The best new mountain bike protective gear

The latest helmets, pads and body armour

There’s always room for improvements to protective gear in the rough-and-tumble world of mountain biking. More riders than ever are strapping on lightweight pads for those 'just in case' sections of trail.

Here’s a look at some of the best new gear we saw at the Eurobike and Interbike tradeshows.

Dainese Pro pack

It looks rather like a turtle shell (and it’s intended to serve much the same purpose) but unlike a turtle, you can jettison the extra baggage when you’re in a rush.

The us$199 dianese propack features a two-peice design that allows the wearer to decide how much storage they need. : the us$199 dianese propack features a two-peice design that allows the wearer to decide how much storage they need.
The us$199 dianese propack features a two-peice design that allows the wearer to decide how much storage they need. : the us$199 dianese propack features a two-peice design that allows the wearer to decide how much storage they need.

The Pro Pack nearly covers the wearer's entire back

As you might expect from a company with its roots in protective gear, protection comes first – and this pack has a CE2-certifed spine protector.

The dianese propack can store a ce2-certified spine protector, a water bladder along with the bare necessities in its slimmest configuration. the zip-off portion contains an additional 12 liters of storage capacity for longer rides: the dianese propack can store a ce2-certified spine protector, a water bladder along with the bare necessities in its slimmest configuration. the zip-off portion contains an additional 12 liters of storage capacity for longer rides
The dianese propack can store a ce2-certified spine protector, a water bladder along with the bare necessities in its slimmest configuration. the zip-off portion contains an additional 12 liters of storage capacity for longer rides: the dianese propack can store a ce2-certified spine protector, a water bladder along with the bare necessities in its slimmest configuration. the zip-off portion contains an additional 12 liters of storage capacity for longer rides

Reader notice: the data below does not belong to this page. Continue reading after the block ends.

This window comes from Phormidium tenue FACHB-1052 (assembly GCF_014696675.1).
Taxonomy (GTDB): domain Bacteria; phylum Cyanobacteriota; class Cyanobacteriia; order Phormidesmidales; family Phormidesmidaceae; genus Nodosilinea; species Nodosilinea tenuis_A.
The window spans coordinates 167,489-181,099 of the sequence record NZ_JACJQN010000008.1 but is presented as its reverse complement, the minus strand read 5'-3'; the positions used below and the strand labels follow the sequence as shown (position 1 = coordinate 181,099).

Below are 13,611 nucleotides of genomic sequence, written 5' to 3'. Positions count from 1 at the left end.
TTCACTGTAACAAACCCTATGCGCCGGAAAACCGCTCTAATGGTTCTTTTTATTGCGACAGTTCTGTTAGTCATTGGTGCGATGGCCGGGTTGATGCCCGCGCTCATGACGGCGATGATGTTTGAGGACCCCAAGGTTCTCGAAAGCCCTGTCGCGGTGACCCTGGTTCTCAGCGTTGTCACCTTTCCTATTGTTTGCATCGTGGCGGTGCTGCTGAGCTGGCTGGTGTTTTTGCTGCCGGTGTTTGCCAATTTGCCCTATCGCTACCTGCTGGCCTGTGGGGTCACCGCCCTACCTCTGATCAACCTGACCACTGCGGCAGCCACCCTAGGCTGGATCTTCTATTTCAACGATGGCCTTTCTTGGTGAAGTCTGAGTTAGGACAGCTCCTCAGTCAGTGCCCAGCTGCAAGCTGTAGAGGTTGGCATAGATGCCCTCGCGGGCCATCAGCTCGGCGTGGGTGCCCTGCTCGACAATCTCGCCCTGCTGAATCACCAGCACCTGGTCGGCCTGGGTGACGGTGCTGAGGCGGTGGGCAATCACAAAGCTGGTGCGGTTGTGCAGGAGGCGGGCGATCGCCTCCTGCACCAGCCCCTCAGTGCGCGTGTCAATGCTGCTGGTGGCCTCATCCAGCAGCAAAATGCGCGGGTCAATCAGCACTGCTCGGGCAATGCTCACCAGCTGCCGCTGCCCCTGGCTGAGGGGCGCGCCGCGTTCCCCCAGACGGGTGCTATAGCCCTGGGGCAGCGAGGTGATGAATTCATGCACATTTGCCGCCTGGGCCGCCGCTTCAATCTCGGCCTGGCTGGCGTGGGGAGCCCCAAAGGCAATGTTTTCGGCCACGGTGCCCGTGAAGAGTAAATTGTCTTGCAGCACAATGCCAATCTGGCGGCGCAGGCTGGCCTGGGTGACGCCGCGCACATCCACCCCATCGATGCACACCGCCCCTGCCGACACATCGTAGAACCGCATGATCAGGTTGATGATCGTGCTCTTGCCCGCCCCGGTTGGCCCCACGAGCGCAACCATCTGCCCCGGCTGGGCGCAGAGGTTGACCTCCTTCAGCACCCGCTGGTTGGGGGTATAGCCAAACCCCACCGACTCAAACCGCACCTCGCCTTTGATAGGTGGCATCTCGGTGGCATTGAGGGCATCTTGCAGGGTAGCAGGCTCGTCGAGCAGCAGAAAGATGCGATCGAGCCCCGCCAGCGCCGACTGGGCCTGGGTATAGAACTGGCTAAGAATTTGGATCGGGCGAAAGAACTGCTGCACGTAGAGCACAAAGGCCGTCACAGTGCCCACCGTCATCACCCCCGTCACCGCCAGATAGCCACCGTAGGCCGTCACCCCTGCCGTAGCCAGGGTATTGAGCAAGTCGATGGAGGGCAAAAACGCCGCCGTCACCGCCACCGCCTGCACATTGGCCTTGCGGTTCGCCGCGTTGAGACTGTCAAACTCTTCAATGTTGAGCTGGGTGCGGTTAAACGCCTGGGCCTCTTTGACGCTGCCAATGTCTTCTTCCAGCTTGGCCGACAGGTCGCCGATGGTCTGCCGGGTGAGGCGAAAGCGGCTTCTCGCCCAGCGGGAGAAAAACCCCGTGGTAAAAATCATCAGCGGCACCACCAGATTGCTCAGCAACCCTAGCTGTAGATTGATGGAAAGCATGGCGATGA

The Pro Pack in 'race' mode (left) and 'touring mode' (right)

The Pro Pack can be used in two modes: ‘race’ and ‘touring’. In race mode, the back can be streamlined by zipping off the exterior of the pack, which provides an addional 12 litres of storage capacity suitable for all-day rides. Even in this minimalist configuration, the pack offers a hydration bladder, helmet carrier and enough cargo capacity for a spare tube, pump and multi-tool.

The Pro Pack will retail for US$199. (UK and Australian pricing TBA.) Expect to see it in production in early 2015.

Leatt expands into helmets, body armour and packs

Neckbrace specialist Leatt has had a line of protective gear and packs for several seasons, though never as wide-ranging and polished as what the company is debuting for 2015.

Neck protection specialist leatt is branching out into helmets, packs and pads. shown here is the us$499 dbx carbon. there will also be a us$399 version without the carbon shell: neck protection specialist leatt is branching out into helmets, packs and pads. shown here is the us$499 dbx carbon. there will also be a us$399 version without the carbon shell
Neck protection specialist leatt is branching out into helmets, packs and pads. shown here is the us$499 dbx carbon. there will also be a us$399 version without the carbon shell: neck protection specialist leatt is branching out into helmets, packs and pads. shown here is the us$499 dbx carbon. there will also be a us$399 version without the carbon shell

The DBX Carbon is Leatt's flagship full face

Leatt’s new DBX helmet line features impact-dissipating cone technology borrowed from Kali Protectives, along with what, at first glance, appear to be tiny wind turbines positioned inside the helmet.

These turbines are postioned underneath the pads in leatt's helmets: these turbines are postioned underneath the pads in leatt's helmets
These turbines are postioned underneath the pads in leatt's helmets: these turbines are postioned underneath the pads in leatt's helmets

These tiny turbines rest under the pads and rotate under impact

These ‘turbines’ are not intended to keep the wearer cool, but rather, to twist in a crash, thereby reducing friction between the skull and the interior of the helmet in a manner that is functionally similar to the MIPS system.

There’s even more new gear in the gallery above.

Josh Patterson

Tech Editor, US
Josh has been riding and racing mountain bikes since 1998. Being stubborn, endurance racing was a natural fit. Josh bankrolled his two-wheeled addiction by wrenching at various bike shops across the US for 10 years and even tried his hand at frame building. These days Josh spends most of his time riding the trails around his home in Fort Collins, Colorado.
  • Discipline: Mountain, cyclocross, road
  • Preferred Terrain: Anywhere with rock- and root-infested technical singletrack. He also enjoys unnecessarily long gravel races.
  • Current Bikes: Trek Remedy 29 9.9, Yeti ASRc, Specialized CruX, Spot singlespeed, Trek District 9
  • Dream Bike: Evil The Following, a custom Moots 27.5+ for bikepacking adventures
  • Beer of Choice: PBR
  • Location: Fort Collins, CO, USA

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